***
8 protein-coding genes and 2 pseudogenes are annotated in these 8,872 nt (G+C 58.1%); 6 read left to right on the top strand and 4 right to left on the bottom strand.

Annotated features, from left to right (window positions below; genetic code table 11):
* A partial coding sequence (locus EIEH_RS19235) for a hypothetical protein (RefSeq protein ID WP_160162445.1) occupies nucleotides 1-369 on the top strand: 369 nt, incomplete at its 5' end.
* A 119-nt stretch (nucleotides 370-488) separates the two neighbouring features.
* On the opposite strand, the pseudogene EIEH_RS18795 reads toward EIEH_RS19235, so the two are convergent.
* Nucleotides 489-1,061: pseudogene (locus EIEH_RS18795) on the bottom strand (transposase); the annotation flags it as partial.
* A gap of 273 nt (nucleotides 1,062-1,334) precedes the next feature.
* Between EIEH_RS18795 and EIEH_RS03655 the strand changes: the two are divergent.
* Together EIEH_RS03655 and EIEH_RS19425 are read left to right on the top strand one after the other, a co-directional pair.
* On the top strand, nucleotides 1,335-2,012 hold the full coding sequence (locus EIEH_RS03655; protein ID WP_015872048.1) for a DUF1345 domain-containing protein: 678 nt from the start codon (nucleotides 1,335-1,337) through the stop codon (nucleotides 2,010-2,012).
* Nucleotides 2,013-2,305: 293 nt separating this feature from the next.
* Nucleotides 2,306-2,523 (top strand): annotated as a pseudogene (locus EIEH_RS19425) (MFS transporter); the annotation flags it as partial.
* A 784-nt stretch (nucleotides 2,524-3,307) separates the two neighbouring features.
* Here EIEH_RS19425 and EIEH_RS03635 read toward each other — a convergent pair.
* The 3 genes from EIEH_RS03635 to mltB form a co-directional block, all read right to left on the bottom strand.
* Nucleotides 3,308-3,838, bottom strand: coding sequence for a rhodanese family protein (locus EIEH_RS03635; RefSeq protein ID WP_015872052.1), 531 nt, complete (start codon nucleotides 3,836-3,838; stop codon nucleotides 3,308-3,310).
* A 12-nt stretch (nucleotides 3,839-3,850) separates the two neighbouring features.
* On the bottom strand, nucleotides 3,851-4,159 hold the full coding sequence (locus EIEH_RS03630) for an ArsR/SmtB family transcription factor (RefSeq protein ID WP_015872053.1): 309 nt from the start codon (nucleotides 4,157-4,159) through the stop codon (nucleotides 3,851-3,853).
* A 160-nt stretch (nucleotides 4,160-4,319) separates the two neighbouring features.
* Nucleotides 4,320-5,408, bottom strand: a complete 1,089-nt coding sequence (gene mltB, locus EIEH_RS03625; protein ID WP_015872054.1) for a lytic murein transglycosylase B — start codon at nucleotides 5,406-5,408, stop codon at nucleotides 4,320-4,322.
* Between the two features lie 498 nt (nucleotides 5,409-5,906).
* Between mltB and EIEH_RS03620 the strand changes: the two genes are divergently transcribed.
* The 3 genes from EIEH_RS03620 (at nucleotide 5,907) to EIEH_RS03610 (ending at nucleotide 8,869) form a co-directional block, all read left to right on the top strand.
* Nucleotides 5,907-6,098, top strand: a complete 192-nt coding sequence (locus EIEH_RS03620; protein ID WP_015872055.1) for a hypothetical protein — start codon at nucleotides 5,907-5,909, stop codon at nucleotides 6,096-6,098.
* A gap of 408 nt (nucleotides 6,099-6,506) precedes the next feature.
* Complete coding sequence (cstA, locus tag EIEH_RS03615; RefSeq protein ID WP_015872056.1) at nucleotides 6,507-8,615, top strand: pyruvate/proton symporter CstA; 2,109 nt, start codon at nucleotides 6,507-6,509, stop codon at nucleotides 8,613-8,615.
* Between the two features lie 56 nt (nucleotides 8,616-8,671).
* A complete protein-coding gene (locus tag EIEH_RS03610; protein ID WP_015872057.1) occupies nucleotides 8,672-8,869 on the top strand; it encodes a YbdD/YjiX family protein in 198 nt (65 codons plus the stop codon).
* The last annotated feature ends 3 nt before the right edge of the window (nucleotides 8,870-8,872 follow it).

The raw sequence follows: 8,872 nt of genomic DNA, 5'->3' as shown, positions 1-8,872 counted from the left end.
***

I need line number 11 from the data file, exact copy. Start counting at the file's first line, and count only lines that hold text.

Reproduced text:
* Nucleotides 2,013-2,305: 293 nt separating this feature from the next.